But she hadn’t gone to see Stuart Chambers right away, hadn’t gone until everything was over, until after she’d purchased the rose on that final day in late September—although of course she didn’t know it as the very last until later—placed a coin in the hand of the woman standing in a black shawl on the corner of Forty-sixth Street just a few steps away from the house where Mary was being cared for, a woman who had a child with her and whom she hoped she’d be forgiven for envying. Yes, she’d envied the woman from whom she’d bought the rose for the healthy child with curly red hair and green eyes standing beside her, she couldn’t forget either of them—neither the woman with the kind smile nor the child whose green eyes had immediately reminded her of Kate’s—and followed them past their encounter on the corner into the tenement where she imagined they might live, one of those full of coughing and illness. Because she knew, she’d seen a woman like her in one of the new moving pictures, a woman carrying a sick child down into the street on a sweltering summer evening to give it some air, a sick child, a child in fact probably dying of tuberculosis and she’d pitied that woman with all her heart had thought about her for days afterwards and thought how she’d known what lay ahead, yes surely known even as she walked with the child’s head on her shoulder hoping for her little one the luxury of a breeze, a last moment of comfort—just as she who was so much more fortunate had bought the rose—both of them desperate to give a dying child something, oh anything at all that might afford the least snatch at pleasure.

Now the woman selling the rose and the woman walking the child in an alley where laundry hung from window to window far above her head, these two were all mixed up in her head—although she’d come to feel that the division between rich and poor was of less consequence than the division between women with sick children and women with well ones because what difference had it made the doctors she and Willie had been able to afford and this woman’s child who might be as old as eight stood there beside her with her red curls and pink cheeks looking oh God forgive her the picture of health—and yet wasn’t that the point after all the woman with the blooming child might very well be the same woman she’d seen in the picture what was to prevent that especially as this woman with the kind eyes was wearing a black shawl possibly in mourning and then she knew she must ask forgiveness of everyone in the universe with a suffering child for not remembering that Kate and Grace would present to any passerby a picture of privilege and health and how was it that she had become in her own eyes in no way a woman whose good fortune must be remembered every day with gratitude but instead—ever since the fall the collapse into despair—a mother bereaved, a woman whose nearest companion day and night was desolation.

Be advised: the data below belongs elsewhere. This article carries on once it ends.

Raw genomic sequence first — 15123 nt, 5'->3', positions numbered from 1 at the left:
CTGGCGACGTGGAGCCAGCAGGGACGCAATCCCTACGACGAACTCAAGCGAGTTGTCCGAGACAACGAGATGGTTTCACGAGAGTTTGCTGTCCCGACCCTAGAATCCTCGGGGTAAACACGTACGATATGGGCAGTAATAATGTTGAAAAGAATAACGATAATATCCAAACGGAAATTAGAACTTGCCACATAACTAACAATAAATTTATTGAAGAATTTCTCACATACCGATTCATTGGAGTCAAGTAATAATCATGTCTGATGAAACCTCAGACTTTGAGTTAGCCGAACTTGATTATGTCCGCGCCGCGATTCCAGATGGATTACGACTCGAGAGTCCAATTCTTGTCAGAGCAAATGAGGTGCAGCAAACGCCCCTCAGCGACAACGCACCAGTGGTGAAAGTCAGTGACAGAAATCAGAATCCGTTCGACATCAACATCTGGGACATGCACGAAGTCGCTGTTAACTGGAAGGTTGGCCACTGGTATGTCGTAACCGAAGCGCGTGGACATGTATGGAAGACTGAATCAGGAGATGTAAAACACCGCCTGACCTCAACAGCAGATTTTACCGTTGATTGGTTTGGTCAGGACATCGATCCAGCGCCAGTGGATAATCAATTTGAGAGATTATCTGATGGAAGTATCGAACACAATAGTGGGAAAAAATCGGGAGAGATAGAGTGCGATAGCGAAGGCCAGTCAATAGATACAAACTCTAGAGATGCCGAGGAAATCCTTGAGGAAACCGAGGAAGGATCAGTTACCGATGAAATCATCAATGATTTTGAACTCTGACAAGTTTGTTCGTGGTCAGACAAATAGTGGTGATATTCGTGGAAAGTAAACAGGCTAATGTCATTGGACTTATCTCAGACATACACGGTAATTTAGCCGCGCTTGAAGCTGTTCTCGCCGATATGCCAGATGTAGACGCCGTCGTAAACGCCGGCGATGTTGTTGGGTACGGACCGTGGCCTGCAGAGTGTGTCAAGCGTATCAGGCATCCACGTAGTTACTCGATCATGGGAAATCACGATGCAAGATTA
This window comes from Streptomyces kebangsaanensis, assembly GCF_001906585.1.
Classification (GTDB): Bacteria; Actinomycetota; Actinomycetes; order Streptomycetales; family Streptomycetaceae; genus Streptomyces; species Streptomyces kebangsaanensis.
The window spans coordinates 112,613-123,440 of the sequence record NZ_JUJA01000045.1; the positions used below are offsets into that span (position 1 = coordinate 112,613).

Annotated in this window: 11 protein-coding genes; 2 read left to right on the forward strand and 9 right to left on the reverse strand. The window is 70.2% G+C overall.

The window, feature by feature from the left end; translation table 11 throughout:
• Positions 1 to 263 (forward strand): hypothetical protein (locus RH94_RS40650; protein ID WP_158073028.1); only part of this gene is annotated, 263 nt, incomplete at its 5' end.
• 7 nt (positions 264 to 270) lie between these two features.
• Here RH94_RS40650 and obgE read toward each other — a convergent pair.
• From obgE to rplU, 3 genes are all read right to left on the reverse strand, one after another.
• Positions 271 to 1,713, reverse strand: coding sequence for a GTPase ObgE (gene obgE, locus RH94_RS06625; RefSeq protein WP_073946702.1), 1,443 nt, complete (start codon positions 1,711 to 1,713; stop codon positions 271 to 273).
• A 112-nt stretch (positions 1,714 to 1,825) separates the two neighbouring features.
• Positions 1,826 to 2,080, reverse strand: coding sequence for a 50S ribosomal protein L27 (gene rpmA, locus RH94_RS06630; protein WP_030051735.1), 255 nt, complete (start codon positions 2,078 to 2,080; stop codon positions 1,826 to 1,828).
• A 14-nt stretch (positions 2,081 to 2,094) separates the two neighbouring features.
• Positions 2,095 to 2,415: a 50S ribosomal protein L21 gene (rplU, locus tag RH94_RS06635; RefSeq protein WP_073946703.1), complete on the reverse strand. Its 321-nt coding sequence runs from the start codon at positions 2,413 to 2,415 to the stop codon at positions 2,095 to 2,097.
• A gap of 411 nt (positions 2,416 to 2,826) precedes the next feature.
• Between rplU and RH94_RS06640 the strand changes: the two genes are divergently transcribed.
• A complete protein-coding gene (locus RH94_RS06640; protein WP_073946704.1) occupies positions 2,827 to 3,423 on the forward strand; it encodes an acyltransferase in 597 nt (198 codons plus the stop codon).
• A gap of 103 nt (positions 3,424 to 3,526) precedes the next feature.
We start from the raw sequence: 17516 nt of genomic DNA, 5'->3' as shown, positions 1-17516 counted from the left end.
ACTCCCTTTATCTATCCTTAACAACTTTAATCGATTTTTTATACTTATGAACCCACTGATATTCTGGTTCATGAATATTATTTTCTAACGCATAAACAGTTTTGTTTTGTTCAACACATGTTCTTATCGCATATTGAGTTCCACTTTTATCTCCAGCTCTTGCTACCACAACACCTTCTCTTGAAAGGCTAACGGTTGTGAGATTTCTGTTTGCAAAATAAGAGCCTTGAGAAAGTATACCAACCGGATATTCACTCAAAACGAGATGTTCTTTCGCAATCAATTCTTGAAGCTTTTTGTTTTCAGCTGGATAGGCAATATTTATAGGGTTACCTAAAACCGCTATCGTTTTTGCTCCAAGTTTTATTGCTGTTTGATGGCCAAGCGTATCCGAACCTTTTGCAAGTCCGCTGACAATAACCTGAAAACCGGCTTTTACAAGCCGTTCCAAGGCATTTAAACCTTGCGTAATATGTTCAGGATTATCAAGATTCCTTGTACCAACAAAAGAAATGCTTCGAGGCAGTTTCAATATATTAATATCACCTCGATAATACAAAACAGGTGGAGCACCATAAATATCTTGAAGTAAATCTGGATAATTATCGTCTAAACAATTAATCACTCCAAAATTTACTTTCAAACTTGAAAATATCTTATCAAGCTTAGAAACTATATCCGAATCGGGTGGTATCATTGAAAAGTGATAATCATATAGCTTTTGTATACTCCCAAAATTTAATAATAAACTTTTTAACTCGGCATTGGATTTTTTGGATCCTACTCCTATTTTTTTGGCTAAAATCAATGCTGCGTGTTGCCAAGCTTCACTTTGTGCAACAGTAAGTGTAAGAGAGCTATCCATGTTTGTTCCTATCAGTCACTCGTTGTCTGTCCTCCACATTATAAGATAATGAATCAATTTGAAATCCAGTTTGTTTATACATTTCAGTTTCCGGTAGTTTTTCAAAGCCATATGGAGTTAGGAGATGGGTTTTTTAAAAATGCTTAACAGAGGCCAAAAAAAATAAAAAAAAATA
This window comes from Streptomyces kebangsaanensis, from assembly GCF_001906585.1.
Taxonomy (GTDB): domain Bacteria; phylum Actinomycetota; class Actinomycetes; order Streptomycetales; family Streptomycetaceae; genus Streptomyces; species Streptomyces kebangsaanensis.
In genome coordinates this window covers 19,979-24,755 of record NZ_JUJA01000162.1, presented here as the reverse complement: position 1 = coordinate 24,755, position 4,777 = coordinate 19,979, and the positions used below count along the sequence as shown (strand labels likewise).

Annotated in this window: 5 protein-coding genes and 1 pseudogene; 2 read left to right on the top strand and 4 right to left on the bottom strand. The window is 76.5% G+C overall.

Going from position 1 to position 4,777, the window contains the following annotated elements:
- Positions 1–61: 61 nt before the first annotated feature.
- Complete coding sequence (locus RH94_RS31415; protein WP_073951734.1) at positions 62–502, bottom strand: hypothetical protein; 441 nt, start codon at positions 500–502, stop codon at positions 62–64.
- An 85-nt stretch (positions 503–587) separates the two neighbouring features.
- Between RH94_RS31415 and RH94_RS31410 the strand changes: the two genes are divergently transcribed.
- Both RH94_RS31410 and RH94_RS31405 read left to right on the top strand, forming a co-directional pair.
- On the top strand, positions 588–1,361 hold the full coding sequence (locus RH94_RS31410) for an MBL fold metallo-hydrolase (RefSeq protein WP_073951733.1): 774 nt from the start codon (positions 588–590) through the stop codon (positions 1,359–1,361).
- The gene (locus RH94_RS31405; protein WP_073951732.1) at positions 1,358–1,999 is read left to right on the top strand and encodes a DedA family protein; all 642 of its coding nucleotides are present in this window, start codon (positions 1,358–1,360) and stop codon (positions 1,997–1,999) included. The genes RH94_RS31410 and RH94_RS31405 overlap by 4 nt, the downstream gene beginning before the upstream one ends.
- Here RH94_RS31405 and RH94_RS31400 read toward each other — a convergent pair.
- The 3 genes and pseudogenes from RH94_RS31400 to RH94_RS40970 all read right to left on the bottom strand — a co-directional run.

Would this terrible recoil from naming her blessings she wondered have been any different if Grace had not been Mary’s twin, if as she watched the flesh fall from Mary’s bones she had not with measured eye observed Grace grow day by day in strength? There they both had been, babies with plump creased thighs at long last, chubby wrists that looked as if a string had been tied at the joint and then—as the spinning earth lurched away from that extreme point of its ellipse where it had hung during the solstice, as the leaves of the city trees acquired a film of dust—Mary before her horrified eyes became a pitiful little soul with damp hair clinging to her scalp, faint breath, little wandering sticks of legs and arms she didn’t even want to think about or find words for, eyes looking out from sockets that made her think, like it or not, of a skull. And all this while Grace, she couldn’t help noticing, flaxen-haired, rosy-cheeked, each day exerted herself more and more strenuously to stand alone, hoisting herself up on any ledge she could get hold of, crowing with delight, slapping with a flat hand the table or chair she had mastered.